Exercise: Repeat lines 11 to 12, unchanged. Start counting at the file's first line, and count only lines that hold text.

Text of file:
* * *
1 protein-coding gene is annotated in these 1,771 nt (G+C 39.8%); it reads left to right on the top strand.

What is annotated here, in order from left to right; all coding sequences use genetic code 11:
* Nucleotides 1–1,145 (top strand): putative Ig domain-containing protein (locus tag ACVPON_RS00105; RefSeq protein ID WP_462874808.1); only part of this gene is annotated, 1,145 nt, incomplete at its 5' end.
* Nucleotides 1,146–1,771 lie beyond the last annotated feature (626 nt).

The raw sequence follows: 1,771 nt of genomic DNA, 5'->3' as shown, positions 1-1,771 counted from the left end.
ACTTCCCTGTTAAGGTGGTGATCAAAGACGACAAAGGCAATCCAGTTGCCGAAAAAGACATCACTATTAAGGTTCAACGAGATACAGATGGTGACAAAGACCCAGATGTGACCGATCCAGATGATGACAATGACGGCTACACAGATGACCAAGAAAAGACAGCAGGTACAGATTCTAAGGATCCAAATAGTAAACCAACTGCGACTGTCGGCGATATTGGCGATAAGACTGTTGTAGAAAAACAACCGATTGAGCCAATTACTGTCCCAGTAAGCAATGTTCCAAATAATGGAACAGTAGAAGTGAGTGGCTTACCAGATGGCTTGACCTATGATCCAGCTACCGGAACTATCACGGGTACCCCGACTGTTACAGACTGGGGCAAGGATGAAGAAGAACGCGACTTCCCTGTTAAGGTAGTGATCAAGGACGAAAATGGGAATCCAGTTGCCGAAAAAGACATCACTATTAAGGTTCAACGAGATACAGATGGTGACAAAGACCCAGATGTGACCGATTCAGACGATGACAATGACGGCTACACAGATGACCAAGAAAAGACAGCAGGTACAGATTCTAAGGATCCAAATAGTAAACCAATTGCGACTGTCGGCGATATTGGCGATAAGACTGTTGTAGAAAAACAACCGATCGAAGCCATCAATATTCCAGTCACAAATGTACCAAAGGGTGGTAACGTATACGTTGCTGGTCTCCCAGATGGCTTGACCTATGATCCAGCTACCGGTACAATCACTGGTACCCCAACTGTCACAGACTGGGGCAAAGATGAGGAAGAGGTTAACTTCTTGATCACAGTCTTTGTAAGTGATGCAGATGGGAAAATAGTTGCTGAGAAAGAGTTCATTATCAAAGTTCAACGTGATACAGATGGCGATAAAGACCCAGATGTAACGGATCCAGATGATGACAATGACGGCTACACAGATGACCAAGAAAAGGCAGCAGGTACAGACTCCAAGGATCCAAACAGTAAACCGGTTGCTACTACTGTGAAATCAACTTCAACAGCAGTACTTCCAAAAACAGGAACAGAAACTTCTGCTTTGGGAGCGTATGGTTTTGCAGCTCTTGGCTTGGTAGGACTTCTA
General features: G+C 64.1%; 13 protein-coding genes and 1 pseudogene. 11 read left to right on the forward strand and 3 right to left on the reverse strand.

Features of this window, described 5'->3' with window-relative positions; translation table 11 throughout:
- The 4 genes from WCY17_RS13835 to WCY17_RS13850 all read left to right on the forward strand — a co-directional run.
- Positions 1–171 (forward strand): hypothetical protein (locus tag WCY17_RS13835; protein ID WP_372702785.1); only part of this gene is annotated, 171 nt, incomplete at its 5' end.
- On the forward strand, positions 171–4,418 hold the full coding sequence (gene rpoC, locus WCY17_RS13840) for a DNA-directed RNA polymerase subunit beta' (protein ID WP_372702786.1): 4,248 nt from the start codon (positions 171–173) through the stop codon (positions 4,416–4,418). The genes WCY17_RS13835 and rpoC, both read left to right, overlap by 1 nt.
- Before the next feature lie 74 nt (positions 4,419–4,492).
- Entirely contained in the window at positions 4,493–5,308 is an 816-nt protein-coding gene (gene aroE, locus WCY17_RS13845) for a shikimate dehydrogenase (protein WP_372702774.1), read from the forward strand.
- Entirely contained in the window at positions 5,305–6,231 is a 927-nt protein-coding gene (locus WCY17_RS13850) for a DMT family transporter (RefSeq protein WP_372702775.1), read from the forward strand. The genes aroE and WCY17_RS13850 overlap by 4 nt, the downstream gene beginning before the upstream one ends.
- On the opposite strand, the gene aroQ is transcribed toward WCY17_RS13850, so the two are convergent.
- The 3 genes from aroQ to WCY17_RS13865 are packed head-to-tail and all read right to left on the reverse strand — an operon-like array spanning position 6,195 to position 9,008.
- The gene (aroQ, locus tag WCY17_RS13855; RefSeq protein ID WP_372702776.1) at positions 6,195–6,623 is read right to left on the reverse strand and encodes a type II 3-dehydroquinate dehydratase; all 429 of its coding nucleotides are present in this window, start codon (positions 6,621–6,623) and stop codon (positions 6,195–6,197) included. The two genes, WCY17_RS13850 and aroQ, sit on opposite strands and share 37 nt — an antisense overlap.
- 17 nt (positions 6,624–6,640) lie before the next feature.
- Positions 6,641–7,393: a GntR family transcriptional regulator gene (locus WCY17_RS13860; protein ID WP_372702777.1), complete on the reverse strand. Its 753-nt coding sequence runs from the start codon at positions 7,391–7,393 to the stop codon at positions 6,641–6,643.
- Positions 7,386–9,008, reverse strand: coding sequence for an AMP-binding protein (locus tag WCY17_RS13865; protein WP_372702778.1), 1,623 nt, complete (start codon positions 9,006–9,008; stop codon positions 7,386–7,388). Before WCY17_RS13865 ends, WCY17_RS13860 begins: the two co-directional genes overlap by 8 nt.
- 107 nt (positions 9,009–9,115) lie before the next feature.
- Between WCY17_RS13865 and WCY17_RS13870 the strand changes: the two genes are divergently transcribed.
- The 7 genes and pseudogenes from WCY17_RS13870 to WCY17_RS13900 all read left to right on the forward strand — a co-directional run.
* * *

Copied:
- On the forward strand, positions 171–4,418 hold the full coding sequence (gene rpoC, locus WCY17_RS13840) for a DNA-directed RNA polymerase subunit beta' (protein ID WP_372702786.1): 4,248 nt from the start codon (positions 171–173) through the stop codon (positions 4,416–4,418). The genes WCY17_RS13835 and rpoC, both read left to right, overlap by 1 nt.
- Before the next feature lie 74 nt (positions 4,419–4,492).